Bears football is like that guy at the end of the bar, holding court and sounding off like he knows it all.
Talk, talk, talk.
But when it's time to man up and deliver, the self-appointed "expert" can't. Turns out, he's just a big bag of wind.
That's Bears football: Empty promises, exaggerated claims, lofty goals and ambitions, often followed by disappointment and heartbreak.
Here we are again. General manager Phil Emery and new coach Marc Trestman had us believing this could be a special year; that key personnel needs had been met; holes had been filled.
That was the ongoing message at training camp, where fans and media dared to whisper "Super Bowl" while scanning the 2013 roster.
Well, the joke's on us.
The aging defense, a legitimate concern, is giving away points like the Salvation Army gives away free meals.
Quarterback Jay Cutler, seeking a blockbuster contract, is hurt again. To break the bank, you must be reliable and he's far from that.
If the NFL draft were held today, Emery and Trestman would be frantically shopping for a quarterback, safety, defensive end and defensive tackle. There is no priority. All are sorely needed.
We didn't see that coming in Bourbonnais.
Turns out many of the Bears, young and old, were over-rated.
The team started 3-0 and is now 4-3. It can probably forget winning the NFC North and securing a playoff berth with Cutler and linebacker Lance Briggs out four to six weeks and cornerback Charles Tillman barely able to move with a bum knee.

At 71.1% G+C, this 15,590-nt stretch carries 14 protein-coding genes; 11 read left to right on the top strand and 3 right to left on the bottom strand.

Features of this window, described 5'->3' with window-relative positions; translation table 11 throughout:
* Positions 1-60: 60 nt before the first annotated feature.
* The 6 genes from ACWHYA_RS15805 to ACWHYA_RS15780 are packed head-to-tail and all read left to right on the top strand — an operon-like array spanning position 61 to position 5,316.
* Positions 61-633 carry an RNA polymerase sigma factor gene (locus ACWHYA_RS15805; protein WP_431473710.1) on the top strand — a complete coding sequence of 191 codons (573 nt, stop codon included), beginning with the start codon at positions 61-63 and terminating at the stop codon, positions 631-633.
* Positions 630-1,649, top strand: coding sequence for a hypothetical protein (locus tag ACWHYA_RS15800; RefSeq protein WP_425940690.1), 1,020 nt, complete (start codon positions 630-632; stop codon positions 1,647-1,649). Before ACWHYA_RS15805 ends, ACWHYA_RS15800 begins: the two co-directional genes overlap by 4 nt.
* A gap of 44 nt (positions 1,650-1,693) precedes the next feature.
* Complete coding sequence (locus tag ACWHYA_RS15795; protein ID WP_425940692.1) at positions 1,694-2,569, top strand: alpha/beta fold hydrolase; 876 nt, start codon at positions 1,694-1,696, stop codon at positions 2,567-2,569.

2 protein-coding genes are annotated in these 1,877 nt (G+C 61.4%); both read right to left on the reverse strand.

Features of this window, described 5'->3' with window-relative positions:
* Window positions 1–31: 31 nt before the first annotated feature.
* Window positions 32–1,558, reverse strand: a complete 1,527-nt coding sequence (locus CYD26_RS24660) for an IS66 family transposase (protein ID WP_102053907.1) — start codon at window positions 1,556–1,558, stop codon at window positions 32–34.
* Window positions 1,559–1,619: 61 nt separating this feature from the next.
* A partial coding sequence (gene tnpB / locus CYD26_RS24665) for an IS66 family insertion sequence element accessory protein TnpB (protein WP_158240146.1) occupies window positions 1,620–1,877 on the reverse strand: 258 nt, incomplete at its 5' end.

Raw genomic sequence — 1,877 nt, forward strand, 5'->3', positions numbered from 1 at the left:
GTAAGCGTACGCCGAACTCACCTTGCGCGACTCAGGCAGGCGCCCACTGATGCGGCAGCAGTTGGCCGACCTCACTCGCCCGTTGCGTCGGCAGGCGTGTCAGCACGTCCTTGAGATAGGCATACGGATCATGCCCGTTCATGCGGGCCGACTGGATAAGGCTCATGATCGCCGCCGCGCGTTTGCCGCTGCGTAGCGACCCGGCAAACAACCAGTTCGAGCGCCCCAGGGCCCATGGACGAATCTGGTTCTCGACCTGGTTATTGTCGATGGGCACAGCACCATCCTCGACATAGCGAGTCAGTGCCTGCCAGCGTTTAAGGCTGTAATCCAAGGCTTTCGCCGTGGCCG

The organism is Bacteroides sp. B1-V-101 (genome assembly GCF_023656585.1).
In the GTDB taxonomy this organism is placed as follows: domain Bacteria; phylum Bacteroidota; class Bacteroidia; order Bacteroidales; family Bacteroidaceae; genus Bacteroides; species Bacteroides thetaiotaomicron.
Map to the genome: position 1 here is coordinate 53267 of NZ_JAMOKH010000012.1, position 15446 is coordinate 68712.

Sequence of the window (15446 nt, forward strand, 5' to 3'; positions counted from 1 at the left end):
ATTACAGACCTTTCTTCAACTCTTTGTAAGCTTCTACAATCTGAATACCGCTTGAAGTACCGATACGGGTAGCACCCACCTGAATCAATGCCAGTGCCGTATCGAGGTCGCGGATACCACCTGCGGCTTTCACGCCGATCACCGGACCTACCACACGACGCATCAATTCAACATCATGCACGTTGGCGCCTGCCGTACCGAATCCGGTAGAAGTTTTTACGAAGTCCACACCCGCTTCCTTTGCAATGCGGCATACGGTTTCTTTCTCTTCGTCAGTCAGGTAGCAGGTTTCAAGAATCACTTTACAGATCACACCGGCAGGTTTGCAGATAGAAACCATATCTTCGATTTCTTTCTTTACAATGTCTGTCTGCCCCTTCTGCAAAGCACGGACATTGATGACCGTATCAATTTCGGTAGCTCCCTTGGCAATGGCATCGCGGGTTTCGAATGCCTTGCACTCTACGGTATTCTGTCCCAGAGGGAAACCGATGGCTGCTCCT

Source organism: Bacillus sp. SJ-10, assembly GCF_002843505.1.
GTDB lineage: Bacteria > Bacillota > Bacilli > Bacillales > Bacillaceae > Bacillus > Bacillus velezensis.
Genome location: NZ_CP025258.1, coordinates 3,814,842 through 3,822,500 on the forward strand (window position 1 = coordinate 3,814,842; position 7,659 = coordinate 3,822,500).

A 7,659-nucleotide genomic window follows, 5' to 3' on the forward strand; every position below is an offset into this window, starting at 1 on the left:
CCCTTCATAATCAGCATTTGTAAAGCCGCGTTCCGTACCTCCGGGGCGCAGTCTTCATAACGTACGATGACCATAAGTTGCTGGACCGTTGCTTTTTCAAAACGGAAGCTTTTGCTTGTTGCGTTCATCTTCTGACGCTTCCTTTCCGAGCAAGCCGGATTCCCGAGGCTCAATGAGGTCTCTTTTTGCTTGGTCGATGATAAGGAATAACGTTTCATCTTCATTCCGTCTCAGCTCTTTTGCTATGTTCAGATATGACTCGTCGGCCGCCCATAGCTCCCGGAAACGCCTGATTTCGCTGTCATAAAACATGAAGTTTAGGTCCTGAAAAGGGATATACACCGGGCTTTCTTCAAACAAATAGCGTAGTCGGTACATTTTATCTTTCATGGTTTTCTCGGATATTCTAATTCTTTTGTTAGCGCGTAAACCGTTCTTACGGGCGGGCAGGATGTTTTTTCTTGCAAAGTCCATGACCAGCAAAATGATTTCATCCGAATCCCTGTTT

The bigger question is, will the Bears quit after a likely loss in Green Bay on Nov. 4? Sorry, but I wonder.
"You ask me about moods? I don't know about moods," Brandon Marshall said after Sunday's tough loss in Washington. "This is professional football. You know, (injuries) happen. You lose some and you win some.
"(Sometimes) you make plays, sometimes you don't. This is professional sports. Guys get paid to get up and dust themselves off."
With Baltimore, Dallas, Cleveland, Detroit, Philadelphia and two games against the Packers still remaining, there may be enough dust to choke on.
Trestman continually says he likes his team, so he must see something we don't. We can only hope.
Josh McCown is now behind the wheel and the Bears could do worse, given their history of backup QBs.
"He's got the confidence of his team," Trestman said at his Monday news conference.
If you watched that wild 45-41 loss to the Redskins, you have to agree McCown didn't embarrass himself considering he did not get practice reps the week of the Washington game.
"That's uniform throughout the league," he said. "I've been at a lot of places and reps are at a premium, especially when you carry the volume of offense that we carry.
"A lot of times, you only get one shot to play. That's the nature of being a backup."
Once again, the season is coming apart like a cheap suit and Bears fans are left looking ahead to 2014.
If it is unofficially over, thank goodness for the Bulls and Blackhawks.